Dix was never one to flatter his sitters. The subject's worst features often became the focus of the piece. The same scrutiny was never applied when he turned the easel on himself. Dix was always the most manly man in the room.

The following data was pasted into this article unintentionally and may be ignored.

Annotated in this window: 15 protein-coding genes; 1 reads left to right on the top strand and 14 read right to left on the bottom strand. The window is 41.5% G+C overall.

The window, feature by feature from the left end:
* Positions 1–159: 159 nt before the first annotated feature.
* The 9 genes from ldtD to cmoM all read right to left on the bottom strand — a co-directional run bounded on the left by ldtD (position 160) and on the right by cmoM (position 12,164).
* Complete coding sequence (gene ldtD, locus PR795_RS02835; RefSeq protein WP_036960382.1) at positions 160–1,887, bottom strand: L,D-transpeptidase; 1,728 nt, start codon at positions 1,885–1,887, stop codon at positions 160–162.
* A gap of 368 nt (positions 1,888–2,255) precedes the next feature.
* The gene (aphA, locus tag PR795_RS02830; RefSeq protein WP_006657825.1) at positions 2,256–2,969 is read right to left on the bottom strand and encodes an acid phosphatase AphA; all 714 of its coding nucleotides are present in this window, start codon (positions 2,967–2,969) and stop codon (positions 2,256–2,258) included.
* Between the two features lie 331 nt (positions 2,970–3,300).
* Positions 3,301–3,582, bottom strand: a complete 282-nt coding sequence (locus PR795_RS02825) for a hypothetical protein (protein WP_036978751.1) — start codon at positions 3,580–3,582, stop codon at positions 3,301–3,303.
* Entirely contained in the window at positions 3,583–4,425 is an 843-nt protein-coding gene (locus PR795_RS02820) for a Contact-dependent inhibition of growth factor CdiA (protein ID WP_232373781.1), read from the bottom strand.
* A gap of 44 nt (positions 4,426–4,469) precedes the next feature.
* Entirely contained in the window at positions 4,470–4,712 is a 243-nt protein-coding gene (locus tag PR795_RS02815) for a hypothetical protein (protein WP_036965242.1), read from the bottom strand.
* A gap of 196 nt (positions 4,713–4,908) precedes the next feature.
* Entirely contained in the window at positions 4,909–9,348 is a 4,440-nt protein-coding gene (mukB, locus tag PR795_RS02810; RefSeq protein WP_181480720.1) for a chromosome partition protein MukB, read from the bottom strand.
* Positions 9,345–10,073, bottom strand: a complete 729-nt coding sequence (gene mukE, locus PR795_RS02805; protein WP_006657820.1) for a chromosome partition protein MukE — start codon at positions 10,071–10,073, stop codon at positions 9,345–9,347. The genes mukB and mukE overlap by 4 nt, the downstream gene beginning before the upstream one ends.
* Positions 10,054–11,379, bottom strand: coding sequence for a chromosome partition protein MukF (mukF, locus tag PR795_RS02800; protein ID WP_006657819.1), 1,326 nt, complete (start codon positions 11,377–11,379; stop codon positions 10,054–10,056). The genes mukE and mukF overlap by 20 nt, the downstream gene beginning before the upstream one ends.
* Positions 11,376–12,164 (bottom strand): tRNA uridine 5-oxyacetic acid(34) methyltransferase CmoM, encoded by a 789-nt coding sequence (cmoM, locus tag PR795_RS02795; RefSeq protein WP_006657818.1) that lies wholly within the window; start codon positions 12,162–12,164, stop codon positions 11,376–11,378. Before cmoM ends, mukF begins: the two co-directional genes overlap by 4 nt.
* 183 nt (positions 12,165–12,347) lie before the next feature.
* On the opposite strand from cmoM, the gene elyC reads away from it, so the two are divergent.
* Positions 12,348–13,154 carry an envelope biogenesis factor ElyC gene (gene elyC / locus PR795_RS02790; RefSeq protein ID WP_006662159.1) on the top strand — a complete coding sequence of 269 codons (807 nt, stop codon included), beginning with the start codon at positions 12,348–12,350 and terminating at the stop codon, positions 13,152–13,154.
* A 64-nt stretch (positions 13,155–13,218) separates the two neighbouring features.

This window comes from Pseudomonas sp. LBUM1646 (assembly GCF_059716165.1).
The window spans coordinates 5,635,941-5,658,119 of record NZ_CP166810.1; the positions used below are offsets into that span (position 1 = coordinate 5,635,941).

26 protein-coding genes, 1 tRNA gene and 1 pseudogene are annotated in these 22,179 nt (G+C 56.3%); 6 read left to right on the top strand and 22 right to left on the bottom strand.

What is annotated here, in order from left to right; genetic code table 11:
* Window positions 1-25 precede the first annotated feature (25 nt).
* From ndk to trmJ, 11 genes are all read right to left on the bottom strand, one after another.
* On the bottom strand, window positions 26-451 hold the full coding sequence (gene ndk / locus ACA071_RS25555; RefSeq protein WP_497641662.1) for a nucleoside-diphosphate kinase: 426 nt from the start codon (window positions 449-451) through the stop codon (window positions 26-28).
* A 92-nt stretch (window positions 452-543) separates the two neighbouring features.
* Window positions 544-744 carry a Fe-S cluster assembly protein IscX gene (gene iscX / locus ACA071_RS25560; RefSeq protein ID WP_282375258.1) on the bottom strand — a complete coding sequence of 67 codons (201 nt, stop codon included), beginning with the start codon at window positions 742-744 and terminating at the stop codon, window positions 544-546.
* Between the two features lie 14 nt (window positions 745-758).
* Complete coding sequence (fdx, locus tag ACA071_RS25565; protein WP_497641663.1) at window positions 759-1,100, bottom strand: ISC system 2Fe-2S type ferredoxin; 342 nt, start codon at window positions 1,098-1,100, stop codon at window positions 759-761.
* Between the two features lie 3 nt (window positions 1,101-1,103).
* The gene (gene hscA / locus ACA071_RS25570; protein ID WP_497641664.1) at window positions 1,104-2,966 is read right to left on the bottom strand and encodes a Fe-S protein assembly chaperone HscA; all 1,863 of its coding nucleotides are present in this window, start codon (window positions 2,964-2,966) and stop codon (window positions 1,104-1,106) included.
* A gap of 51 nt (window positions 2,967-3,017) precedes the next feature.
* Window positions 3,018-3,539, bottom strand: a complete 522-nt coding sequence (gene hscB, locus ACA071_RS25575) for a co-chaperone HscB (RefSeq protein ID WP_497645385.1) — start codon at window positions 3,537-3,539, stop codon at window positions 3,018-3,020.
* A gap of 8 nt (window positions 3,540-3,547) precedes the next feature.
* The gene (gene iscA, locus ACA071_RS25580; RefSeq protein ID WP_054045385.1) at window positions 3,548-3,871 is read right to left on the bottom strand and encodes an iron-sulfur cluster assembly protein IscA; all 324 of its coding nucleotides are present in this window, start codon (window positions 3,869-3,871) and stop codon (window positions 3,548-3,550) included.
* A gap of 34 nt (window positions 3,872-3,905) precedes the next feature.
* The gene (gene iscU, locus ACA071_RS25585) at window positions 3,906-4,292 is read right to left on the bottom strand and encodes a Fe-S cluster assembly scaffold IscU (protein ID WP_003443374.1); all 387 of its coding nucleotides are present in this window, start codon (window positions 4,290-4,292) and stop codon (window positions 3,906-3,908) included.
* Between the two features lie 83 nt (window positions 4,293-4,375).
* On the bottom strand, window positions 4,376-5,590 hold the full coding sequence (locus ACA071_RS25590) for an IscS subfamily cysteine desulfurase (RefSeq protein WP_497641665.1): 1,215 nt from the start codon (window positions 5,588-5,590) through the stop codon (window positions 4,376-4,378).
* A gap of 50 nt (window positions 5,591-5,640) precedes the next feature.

In this self portrait from 1913, Dix's likeness is emphasized against a light background. There is no distration, his likeness is the focal point. Aggressive strokes and earth tones suggest strength and manliness. His neutral expression and rosy cheeks provide a hint of vulnerability which suggest a calculated attempt to make points with the ladies.